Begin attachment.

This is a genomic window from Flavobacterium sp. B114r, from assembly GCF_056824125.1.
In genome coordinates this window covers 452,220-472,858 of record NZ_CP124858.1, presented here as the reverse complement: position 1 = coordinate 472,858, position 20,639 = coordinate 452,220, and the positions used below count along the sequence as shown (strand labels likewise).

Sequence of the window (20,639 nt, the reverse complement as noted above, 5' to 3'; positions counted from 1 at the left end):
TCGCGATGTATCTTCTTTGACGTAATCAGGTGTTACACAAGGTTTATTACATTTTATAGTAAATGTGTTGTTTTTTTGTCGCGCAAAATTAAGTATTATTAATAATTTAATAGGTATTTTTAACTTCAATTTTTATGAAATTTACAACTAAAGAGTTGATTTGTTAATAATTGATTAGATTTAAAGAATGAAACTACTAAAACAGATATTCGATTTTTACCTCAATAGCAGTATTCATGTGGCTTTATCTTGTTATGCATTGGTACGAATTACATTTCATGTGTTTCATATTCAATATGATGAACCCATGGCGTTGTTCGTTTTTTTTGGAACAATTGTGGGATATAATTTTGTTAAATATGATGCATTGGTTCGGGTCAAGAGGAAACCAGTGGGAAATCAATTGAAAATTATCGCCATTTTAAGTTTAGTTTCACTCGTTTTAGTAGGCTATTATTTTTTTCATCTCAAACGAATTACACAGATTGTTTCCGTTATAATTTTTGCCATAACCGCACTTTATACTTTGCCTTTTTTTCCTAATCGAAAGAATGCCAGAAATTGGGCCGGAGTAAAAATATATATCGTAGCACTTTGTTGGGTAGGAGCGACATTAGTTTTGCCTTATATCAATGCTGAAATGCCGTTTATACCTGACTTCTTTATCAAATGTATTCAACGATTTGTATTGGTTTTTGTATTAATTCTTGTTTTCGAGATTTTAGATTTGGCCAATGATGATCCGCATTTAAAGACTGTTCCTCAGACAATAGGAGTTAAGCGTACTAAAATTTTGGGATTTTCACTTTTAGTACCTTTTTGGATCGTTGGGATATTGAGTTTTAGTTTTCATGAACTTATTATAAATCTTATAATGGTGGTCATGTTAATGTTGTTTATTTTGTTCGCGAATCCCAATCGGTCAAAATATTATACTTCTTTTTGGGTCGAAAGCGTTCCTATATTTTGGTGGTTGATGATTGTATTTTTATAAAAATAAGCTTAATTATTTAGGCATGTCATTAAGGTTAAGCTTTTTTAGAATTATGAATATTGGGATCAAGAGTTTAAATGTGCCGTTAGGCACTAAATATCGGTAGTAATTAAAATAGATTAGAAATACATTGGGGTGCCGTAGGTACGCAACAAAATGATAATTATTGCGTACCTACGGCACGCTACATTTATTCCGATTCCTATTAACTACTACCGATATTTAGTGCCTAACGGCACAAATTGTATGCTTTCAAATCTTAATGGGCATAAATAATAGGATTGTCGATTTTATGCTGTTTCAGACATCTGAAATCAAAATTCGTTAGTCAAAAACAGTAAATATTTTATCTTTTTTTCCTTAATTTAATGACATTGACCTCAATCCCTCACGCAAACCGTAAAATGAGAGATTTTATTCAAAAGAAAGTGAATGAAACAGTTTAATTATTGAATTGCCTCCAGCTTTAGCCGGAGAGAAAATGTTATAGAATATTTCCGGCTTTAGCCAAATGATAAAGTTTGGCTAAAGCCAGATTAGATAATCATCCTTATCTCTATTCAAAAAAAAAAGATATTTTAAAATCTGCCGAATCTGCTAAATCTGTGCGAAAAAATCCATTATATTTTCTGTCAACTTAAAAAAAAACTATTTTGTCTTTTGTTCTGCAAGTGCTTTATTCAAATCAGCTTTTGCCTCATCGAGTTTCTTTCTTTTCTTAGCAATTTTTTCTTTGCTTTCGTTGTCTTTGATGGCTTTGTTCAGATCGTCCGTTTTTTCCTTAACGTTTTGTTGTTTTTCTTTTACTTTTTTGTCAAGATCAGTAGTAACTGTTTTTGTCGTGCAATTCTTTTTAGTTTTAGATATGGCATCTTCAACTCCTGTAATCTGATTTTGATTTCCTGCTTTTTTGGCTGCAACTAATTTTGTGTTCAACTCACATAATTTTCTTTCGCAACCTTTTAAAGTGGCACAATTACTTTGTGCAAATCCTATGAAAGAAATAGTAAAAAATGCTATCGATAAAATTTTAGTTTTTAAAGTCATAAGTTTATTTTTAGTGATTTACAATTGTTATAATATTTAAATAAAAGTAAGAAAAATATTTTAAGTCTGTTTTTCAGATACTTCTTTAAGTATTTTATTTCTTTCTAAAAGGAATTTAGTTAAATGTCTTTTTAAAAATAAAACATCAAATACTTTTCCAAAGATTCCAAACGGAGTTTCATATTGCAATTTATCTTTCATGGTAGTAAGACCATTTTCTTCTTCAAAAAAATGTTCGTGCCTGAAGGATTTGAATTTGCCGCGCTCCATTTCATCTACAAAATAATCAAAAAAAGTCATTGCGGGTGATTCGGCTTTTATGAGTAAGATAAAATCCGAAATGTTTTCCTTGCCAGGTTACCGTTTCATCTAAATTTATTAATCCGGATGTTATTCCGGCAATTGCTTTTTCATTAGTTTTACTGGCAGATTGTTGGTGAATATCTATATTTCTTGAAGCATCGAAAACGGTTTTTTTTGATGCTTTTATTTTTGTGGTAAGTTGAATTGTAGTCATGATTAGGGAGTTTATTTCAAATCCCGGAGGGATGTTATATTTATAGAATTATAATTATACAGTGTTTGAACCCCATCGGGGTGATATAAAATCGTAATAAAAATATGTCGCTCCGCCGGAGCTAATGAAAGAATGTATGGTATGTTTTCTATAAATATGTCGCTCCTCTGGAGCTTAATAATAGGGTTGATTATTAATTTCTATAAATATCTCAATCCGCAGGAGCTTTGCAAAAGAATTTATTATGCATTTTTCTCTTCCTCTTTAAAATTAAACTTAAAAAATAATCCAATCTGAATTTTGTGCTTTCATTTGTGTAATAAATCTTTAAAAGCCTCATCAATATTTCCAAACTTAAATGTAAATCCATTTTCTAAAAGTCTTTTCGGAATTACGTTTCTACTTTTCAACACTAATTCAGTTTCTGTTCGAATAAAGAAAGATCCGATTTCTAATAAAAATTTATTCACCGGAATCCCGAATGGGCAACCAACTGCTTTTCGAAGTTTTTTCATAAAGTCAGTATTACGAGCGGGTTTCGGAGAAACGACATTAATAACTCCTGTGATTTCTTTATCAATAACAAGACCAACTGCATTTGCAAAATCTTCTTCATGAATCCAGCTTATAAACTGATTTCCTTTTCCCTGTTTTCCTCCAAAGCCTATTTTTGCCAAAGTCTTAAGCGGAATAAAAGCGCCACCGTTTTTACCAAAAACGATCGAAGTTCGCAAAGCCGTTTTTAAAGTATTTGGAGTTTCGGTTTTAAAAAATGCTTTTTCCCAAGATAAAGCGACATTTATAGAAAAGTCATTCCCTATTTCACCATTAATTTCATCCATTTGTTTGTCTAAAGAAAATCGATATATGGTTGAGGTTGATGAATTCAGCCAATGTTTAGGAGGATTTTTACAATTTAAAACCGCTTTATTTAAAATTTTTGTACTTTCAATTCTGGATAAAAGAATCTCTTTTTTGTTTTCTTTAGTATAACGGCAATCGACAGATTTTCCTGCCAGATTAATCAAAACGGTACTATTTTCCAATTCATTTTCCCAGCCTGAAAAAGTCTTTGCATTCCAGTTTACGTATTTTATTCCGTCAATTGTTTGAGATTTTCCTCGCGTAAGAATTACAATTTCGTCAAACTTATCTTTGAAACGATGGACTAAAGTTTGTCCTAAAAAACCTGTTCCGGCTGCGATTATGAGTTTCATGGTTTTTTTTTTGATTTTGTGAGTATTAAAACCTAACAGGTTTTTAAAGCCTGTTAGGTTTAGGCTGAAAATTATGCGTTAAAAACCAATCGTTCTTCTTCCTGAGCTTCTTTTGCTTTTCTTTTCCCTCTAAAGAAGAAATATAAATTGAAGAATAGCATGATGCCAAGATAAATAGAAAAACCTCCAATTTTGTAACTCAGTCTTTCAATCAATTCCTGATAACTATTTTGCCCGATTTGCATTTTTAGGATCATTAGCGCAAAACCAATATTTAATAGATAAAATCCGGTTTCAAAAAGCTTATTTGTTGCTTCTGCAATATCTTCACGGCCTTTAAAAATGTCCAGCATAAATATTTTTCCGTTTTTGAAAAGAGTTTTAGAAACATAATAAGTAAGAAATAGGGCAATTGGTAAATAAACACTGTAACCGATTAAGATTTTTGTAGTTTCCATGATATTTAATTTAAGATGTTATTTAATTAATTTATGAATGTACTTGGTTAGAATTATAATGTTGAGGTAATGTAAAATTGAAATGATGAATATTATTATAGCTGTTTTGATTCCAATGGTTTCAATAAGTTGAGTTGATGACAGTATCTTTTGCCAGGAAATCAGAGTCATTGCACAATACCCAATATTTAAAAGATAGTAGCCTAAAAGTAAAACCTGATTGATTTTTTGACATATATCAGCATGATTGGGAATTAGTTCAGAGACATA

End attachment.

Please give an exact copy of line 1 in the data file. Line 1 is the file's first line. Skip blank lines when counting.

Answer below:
This is a genomic window from Flavobacterium sp. B114r, from assembly GCF_056824125.1.